5 New Property Management Mistakes

A great way to help generate new and consistent income is to invest in rental properties. However mistakes are made and some can end up costing you a decent amount of money. While you can have what you think is a rather strict and secure screening process, there’s still no guaranteed way to ensure you weed out bad tenants. But you can help safeguard yourself from similar situations in the future by making sure to avoid these all-too-common mistakes that owners can make.

Neglecting to Purchase Correct Insurance

Allowing people into your home opens you up for a greater risk of accidents. Some homeowners insurance companies don’t always offer full coverage if you rent your home out full time. The best way to protect yourself from having damages and a heavier financial burden is to obtain landlord insurance coverage. To even further protect your home and investments you can require potential tenants to purchase renters insurance to protect their own belongings.

Failure to Maintain Proper Documentation

One of the best things you can do when renting your property is to have a defined and specific lease agreement. Even though some states allow for a verbal agreement, having it on paper and signed by both parties is the safest route. Specific things such as late fees, rent due dates, pet policies, and property management information should all be addressed in the agreement to keep everyone on the same page. This will especially come in handy if you have to deal with a broken lease or a troublesome tenant. Additionally, failing to organize said documentation is almost as bad as not keeping it at all: your old school file drawer is not cutting it.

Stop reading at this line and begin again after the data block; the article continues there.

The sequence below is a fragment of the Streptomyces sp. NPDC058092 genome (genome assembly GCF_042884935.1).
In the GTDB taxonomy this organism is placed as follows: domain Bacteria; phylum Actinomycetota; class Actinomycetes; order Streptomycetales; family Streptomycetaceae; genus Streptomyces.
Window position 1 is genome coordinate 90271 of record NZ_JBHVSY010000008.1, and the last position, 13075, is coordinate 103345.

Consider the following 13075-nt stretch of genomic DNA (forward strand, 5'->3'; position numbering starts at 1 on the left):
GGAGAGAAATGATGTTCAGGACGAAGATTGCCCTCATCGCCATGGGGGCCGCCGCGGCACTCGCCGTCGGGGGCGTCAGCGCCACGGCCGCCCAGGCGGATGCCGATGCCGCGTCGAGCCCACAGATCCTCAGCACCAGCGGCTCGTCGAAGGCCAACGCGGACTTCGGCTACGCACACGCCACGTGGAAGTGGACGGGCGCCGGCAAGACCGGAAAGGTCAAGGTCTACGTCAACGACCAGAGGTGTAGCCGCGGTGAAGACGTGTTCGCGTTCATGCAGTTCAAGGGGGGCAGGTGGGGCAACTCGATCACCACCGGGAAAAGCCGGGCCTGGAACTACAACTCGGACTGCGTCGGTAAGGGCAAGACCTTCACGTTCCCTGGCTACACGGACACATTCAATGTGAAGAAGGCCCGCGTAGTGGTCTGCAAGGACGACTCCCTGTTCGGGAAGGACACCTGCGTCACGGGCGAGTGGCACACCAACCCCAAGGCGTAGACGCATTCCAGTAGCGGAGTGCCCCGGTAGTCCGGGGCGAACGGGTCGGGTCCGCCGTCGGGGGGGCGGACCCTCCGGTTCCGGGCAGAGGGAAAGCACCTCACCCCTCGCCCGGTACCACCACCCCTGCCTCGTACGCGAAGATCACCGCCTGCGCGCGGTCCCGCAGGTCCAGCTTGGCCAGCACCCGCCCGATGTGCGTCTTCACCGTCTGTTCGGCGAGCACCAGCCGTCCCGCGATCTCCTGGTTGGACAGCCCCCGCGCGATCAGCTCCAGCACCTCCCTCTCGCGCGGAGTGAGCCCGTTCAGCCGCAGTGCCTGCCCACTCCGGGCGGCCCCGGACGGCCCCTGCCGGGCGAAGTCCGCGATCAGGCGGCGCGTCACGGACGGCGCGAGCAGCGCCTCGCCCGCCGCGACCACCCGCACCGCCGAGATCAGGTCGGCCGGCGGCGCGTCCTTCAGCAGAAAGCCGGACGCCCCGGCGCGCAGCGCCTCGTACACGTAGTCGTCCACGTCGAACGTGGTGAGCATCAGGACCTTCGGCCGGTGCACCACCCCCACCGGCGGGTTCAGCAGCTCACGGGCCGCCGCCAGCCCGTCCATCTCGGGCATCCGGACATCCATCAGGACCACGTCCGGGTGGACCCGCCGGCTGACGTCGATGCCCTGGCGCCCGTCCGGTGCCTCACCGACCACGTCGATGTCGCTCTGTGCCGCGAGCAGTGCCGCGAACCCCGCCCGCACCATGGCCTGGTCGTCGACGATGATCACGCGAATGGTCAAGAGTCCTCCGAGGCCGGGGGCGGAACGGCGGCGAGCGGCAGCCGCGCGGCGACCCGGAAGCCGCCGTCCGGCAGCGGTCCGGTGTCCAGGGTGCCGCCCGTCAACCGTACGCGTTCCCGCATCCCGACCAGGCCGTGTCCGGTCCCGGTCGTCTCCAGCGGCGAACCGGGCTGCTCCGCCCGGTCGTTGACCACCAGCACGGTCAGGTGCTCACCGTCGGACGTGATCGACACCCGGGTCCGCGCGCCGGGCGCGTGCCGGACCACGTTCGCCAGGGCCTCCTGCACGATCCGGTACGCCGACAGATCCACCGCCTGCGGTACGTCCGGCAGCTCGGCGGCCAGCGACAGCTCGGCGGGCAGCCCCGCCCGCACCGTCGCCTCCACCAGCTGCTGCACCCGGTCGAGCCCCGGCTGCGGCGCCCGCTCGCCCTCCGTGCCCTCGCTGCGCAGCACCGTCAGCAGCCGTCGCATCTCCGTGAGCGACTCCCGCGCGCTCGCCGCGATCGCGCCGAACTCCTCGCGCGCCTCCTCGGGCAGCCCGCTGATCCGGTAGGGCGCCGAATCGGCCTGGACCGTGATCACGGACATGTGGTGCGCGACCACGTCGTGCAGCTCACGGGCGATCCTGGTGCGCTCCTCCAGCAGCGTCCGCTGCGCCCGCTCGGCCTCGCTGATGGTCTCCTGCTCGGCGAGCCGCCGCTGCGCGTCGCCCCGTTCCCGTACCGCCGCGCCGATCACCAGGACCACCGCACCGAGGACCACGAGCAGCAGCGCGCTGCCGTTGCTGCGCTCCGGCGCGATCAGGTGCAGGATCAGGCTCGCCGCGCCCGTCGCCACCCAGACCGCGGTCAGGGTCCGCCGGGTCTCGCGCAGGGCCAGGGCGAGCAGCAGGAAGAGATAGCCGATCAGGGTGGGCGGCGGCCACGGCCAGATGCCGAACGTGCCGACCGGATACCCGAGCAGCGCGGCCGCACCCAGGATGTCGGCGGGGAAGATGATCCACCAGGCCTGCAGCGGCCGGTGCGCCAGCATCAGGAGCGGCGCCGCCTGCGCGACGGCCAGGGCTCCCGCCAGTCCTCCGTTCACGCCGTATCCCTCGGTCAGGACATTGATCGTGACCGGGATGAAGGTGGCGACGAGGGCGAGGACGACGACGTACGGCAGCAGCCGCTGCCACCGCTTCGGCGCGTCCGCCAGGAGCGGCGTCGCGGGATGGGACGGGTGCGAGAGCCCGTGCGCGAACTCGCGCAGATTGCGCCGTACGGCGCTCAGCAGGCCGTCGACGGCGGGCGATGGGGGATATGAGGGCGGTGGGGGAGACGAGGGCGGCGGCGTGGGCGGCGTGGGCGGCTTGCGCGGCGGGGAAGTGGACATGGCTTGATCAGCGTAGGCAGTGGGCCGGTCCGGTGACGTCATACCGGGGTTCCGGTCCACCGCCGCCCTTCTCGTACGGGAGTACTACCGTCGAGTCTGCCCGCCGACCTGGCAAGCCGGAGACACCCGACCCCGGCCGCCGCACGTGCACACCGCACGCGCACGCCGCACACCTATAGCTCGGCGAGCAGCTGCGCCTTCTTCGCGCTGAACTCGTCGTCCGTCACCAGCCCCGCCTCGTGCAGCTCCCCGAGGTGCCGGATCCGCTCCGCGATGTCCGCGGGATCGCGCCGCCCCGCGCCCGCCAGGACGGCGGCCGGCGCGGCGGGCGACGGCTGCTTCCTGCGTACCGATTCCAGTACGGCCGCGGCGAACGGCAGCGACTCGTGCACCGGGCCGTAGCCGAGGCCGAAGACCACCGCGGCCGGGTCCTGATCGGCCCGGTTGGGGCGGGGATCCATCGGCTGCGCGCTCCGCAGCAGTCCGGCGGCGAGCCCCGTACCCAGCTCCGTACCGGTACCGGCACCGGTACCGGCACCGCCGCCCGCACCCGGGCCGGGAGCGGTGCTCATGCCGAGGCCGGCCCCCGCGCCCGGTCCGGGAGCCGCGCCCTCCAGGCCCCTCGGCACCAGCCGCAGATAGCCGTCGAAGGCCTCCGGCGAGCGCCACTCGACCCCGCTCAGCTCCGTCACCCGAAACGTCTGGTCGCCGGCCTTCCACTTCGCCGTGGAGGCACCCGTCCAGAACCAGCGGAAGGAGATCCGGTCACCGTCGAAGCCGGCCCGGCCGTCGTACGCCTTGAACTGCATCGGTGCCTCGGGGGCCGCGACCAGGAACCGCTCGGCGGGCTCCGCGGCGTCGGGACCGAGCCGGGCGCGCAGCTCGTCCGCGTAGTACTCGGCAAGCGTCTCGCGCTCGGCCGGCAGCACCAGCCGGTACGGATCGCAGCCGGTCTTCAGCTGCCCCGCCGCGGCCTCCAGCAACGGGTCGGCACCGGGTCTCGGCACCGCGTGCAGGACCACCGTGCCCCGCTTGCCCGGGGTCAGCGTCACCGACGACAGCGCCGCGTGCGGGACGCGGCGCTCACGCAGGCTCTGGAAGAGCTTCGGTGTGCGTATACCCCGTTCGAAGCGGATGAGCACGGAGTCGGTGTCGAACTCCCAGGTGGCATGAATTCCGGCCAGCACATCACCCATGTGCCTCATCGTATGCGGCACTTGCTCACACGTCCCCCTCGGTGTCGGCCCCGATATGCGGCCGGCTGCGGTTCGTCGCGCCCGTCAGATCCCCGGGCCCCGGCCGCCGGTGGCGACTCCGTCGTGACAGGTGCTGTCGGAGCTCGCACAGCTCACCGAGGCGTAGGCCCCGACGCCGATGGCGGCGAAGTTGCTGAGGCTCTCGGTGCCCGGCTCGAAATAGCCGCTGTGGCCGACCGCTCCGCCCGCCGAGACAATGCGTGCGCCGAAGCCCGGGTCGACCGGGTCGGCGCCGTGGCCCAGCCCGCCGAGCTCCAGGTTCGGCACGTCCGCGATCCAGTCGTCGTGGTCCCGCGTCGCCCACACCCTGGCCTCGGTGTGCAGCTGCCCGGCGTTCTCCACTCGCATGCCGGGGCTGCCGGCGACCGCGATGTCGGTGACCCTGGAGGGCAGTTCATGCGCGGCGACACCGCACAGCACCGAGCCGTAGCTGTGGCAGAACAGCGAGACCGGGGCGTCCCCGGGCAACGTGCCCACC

Failure to Disclose of Important Information

Failing to inform your tenants of things such as possible mold, asbestos, or lead paint on the property can turn into a huge legal matter. It is against the law to withhold life threatening information. Be sure to always inform your tenants and stay within the legal guidelines.

Discriminating Against Tenants

Another way to protect yourself from legal troubles is to be aware of fair housing laws. You must make sure that your property doesn’t exclude or targeting specific groups of people. Certain questions you ask may suggest there is a discriminatory reason for not being approved. Questions about disability or social security benefits, religious background, or marital status may appear that way. Always use a credit or background check to support your decisions to decline a tenant.

Lax Screening Process

Being thorough about your screening process will help you find more compliant tenants who are responsible and respectable. Going through their references and conducting background and credit checks is a great way to ensure you weed out bad tenants.

So, for our seasoned property management teams out there- what mistakes did you make early on? What mistakes do you see others making?

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Kurt Kroeck

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By Kurt Kroeck

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